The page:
Next, Santos must show that he was treated less favorably than similarly situated nondisabled employees. See Johnson, 80 Wn. App. at 227. This he fails to do. The record does not reflect whether any of the OIC employees disciplined for personal computer use were disabled. Many of the other circumstances that supported Santos's prima facie case of racial discrimination do not similarly support his disability claim. For example, his supervisor's statement about Santos needing to be white for a promotion and a white coworker traveling to Orlando after he was denied the opportunity do not relate to his disability. Further, senior management's dislike of him and his "demotion" allegedly occurred years before Santos informed the OIC that he had a disability. It is unreasonable to assume that the OIC knew about his disability before he informed them of it because the mental disability he allegedly suffers from is not obvious. The lone circumstance relating to Santos's disability is his allegation that the OIC acted slowly in responding to his Internet filter accommodation request. But that does not reflect that Santos was treated differently than an employee without a disability. Deficiencies related to the OIC's response to his Internet filter request were appropriately addressed in his accommodation claim.
Before the burden shifts to the OIC to articulate a legitimate nondiscriminatory reason for the discharge, Santos must establish a prima facie case of discrimination based on the OIC's less favorable treatment of him when measured against the OIC's treatment of nondisabled employees. He has produced no such evidence. Santos's disparate treatment disability discrimination claim fails for lack of a prima facie case. Thus, the trial court properly dismissed the claim on summary judgment.
Santos alleges that his inappropriate use of his work computer and paid work time to visit sexually explicit websites, send sexually explicit pictures and e-mail messages, and arrange for intimate encounters was the result of his mental disability. Conduct resulting from a disability is considered to be part of the disability rather than a separate basis for termination. Riehl, 152 Wn.2d at 152. However, in the absence of a prima facie case of disparate treatment, the burden did not shift to the OIC to articulate a legitimate nondiscriminatory reason for Santos's discharge. On the other hand, the accommodation requirement protects employees from being discharged for poor job performance that could be rectified by an accommodation. Parsons, 70 Wn. App. at 807. An accommodation claim does not require an employee to show less favorable treatment or discriminatory motive or intent on the part of the employer. See Riehl, 152 Wn.2d at 145.
Santos also contends that the trial court erred in granting summary judgment dismissal of his retaliation claim. We disagree.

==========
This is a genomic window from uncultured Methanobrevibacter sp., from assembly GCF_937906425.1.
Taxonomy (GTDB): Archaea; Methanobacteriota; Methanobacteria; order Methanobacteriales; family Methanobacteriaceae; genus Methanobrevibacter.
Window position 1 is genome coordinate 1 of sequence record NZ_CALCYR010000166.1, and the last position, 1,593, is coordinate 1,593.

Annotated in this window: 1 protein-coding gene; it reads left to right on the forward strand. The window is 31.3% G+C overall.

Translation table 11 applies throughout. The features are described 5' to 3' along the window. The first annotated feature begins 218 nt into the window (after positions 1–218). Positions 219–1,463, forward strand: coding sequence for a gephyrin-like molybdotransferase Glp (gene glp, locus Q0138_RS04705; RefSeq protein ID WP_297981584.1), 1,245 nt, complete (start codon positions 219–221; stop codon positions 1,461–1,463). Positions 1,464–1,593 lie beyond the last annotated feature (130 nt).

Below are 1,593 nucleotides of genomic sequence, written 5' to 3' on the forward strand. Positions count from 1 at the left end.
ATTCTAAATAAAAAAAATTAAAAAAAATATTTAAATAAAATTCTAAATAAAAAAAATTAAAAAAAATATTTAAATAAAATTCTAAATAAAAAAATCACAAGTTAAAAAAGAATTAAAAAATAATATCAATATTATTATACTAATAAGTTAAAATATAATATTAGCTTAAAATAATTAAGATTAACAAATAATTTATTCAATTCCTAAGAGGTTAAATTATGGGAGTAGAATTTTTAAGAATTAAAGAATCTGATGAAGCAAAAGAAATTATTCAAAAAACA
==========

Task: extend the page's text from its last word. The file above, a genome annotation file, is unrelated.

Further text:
The WLAD does not allow an employer "to discharge, expel, or otherwise discriminate against any person because he or she has opposed any practices forbidden by this chapter." RCW 49.60.210(1). The three step burden-shifting framework discussed earlier also applies to retaliation claims. Renz, 114 Wn. App. at 618-19. To establish a prima facie case of retaliation, Santos must show that he engaged in a statutorily protected activity, the OIC took adverse employment action against him, and there is a causal link between the protected activity and the adverse action. Short v. Battle Ground Sch. Dist, 169 Wn. App. 188, 205, 279 P.3d 902 (2012). Proximity in time between a protected activity and the adverse employment action is a factor suggesting retaliation. Burchfiel v. Boeing Corp., 149 Wn. App. 468, 482, 205 P.3d 145 (2009). Satisfactory work performance and evaluations prior to discharge is also a factor suggesting retaliatory motivation. Estevez v. Faculty Club of the Univ. of Wash, 129 Wn. App. 774, 799, 120 P.3d 579 (2005).
It is undisputed that Santos's termination constitutes adverse employment action by the OIC. Santos identifies various protected activities that he argues were sufficiently close in time to show a casual nexus with his termination. Br. of Appellant at 42. These include his (1) filing an EEOC claim on August 12, 2005, (2) disagreeing with the OIC about the terms of the proposed settlement of the EEOC claim, (3) requesting a reasonable accommodation (approximately July 14, 2006), (4) implying that he may sue the OIC for failure to accommodate his disability (e-mail August 5, 2006), and (5) filing a second EEOC claim on September 6, 2006. Santos also argues that his satisfactory work performance evaluations support an inference that his termination was retaliation for the protected activities. These allegations established a prima facie case of retaliation and, thus, the burden of production shifted to the OIC to rebut it. Burchfiel, 149 Wn. App. at 483.